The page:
All of my withdrawals will be 100% tax free, making it a very efficient way to invest (subject of course to how well the fund/s preform)
    • atush
    • By atush 13th Mar 18, 1:58 PM
    • 16,807 Posts
    • 10,489 Thanks
    atush
    • #7
    • 13th Mar 18, 1:58 PM
    • #7
    • 13th Mar 18, 1:58 PM
    I would pay more into pension.
    • FatherAbraham
    • By FatherAbraham 15th Mar 18, 10:49 AM
    • 765 Posts
    • 588 Thanks
    FatherAbraham
    • #8
    • 15th Mar 18, 10:49 AM
    • #8
    • 15th Mar 18, 10:49 AM
    Just wanted some advice here. With saving rates so low I assume that it is better to save into a pension instead especially as you get tax relief of 20% added for each payment in. I'm 57 so I though instead of leaving all my money in accounts that at most pay 1-2% I should start putting a lot more into my pension as with the added tax relief it is a better deal. Just wanted to check I wasn't missing anything.
    Thanks,
    David
    Originally posted by davidr99
    The level of savings rates has no real bearing on whether one should invest in a pension or not.

    You're comparing several different things at once, which can make distinctions blurred:
    • Should you save or invest your money? ("asset allocation")
    • Should your wealth be in a (limited-access) pension arrangement or in an immediately-available form (investment-vehicle choice)

    It's possible to put money into a pension arrangement, but use a cash-based investment for the wealth -- this is often done when one is close to drawing the money out, or has fixed liabilities to discharge, such as an (interest-only) mortgage falling due.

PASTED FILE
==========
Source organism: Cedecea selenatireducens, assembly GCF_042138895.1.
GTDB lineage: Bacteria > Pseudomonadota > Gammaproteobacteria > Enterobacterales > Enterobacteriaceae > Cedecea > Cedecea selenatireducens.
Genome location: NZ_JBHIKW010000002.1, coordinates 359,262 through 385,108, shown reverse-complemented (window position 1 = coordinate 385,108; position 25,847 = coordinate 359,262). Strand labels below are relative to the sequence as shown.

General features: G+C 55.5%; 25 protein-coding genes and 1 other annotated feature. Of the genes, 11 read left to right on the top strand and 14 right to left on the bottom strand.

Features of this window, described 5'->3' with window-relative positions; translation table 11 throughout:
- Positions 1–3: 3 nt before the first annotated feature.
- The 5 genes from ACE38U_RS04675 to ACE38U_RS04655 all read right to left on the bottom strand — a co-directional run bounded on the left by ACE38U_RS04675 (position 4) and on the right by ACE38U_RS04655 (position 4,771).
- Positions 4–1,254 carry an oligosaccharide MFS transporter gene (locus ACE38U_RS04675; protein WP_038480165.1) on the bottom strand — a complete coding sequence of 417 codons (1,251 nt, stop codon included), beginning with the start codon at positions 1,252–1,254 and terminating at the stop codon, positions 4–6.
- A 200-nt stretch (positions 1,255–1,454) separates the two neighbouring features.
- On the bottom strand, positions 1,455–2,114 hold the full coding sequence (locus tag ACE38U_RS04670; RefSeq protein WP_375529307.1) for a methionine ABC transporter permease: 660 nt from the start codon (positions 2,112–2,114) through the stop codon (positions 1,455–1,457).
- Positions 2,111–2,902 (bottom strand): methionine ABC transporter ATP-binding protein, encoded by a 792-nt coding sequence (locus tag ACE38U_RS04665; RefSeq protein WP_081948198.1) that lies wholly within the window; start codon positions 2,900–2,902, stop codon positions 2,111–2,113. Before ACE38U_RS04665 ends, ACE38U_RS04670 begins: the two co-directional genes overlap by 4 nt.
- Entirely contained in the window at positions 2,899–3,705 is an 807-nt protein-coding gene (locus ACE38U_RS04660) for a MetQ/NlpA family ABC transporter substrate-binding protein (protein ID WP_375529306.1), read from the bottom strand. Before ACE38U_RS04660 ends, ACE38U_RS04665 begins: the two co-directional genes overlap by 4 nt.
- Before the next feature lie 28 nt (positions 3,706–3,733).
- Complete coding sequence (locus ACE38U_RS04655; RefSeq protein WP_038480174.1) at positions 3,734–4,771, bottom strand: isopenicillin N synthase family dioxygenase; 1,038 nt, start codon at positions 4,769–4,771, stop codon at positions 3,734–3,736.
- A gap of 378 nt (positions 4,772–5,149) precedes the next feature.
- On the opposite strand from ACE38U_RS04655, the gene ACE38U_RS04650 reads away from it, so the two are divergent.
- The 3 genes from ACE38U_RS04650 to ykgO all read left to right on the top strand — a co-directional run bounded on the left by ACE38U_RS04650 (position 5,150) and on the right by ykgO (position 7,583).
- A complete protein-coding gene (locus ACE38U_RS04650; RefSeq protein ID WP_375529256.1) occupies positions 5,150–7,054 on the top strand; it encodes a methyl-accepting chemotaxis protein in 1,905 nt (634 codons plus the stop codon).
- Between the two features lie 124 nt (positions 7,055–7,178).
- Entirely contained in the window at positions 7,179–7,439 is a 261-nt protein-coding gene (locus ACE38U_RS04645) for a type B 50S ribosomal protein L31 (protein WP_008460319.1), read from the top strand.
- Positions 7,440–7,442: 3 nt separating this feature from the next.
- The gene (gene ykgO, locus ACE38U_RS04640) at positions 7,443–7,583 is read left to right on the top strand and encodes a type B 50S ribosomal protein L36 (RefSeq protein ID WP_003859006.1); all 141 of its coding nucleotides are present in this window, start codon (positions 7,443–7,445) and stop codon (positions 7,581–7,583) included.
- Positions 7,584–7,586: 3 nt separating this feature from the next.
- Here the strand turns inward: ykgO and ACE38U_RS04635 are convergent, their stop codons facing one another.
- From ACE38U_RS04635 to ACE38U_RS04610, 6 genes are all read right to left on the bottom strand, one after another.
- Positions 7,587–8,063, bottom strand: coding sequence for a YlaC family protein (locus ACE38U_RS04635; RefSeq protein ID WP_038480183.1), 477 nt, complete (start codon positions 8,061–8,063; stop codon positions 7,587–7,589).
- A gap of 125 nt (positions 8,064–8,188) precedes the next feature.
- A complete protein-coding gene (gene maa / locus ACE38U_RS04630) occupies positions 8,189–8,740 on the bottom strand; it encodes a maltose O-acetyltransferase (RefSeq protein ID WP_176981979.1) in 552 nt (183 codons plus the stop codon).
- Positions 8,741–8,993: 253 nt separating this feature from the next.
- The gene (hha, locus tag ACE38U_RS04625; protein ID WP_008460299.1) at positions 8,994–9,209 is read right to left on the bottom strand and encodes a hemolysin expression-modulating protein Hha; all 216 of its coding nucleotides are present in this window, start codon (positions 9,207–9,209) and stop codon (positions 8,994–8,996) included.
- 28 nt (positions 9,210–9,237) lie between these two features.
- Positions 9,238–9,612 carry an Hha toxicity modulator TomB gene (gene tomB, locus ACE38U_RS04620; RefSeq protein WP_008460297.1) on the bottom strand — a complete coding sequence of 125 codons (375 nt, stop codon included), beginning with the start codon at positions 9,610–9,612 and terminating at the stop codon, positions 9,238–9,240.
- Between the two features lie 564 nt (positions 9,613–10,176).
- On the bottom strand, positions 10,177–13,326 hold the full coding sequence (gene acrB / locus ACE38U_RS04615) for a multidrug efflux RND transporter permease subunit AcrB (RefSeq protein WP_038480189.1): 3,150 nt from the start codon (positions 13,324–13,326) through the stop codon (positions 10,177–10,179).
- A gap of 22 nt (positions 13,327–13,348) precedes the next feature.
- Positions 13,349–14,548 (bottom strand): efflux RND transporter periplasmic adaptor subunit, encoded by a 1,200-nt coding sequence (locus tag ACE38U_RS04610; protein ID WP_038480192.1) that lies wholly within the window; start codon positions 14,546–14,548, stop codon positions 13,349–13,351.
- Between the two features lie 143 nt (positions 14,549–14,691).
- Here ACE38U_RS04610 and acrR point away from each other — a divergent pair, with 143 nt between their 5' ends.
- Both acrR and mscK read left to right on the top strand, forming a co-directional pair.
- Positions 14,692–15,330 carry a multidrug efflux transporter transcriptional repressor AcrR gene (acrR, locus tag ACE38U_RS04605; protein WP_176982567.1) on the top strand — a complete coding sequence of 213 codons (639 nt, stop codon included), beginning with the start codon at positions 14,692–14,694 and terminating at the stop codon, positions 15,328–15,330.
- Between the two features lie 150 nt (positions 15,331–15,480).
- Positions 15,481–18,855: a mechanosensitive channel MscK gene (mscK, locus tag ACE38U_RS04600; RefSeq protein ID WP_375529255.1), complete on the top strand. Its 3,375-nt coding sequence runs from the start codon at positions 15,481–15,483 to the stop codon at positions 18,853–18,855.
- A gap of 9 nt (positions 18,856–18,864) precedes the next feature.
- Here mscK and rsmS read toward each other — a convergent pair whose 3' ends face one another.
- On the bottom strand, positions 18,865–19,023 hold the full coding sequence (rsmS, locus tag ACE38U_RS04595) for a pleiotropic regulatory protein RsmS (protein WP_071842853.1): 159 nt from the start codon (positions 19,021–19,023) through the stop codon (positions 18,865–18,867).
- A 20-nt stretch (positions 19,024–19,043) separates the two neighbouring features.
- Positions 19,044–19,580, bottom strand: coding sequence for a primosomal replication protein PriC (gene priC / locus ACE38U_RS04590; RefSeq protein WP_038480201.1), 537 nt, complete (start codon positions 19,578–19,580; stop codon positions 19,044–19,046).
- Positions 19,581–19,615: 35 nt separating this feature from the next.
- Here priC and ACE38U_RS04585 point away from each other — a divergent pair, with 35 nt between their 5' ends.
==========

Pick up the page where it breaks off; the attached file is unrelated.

Please note that the "tax relief" argument is mostly illusory -- money put into a pension arrangement is tax-relieved on the way in, but must be (mostly) taxed as income on the way out. It's effectively income-taxation deferral which is going on. This is advantageous if your tax rate is lower in retirement than it was when you accumulated the pension -- and there's also a 25% exemption from taxation (the "lump sum") on withdrawal, which can make pension-based wealth attractive. However, the benefit is nothing like the nominal value of the tax relief.

    Pension arrangements are more regulated, and often have somewhat higher costs than non-pension arrangements (such as ISAs) -- it's important to take these things into account. Some types of pension arrangement (for example, self-invested personal pensions, or "SIPPs") are spectacularly unsuited for use by people who aren't really interested in managing such things -- here's a sensationalised and over-the-top account of a specialised pension product not working out as the original investor intended, partly because he didn't ensure that there was cash available to pay fees: http://www.thisismoney.co.uk/money/pensions/article-5442467/John-left-just-3-000-100-000-pension.html.

    Warmest regards,
    FA
    • Paul_DNAP
    • By Paul_DNAP 15th Mar 18, 1:35 PM
    • 95 Posts
    • 105 Thanks
    Paul_DNAP
    • #9
    • 15th Mar 18, 1:35 PM
    • #9
    • 15th Mar 18, 1:35 PM
    It could be a good time to check your national insurance record, if there are any gaps in employment or contribution that will stop you qualifying for a full state pension you should consider making voluntary contributions to complete your stamps.
    • eskbanker
    • By eskbanker 15th Mar 18, 1:39 PM
    • 7,431 Posts
    • 8,001 Thanks
    eskbanker
    It could be a good time to check your national insurance record, if there are any gaps in employment or contribution that will stop you qualifying for a full state pension you should consider making voluntary contributions to complete your stamps.
    Originally posted by Paul_DNAP
    Indeed, state pension projection and NI history can be reviewed (separately) at:

    https://www.gov.uk/check-state-pension
    https://www.gov.uk/check-national-insurance-record
    • sam_scott
    • By sam_scott 21st Mar 18, 7:54 PM
    • 30 Posts
    • 4 Thanks
    sam_scott
    If you can afford to I would definitely pay into the pension....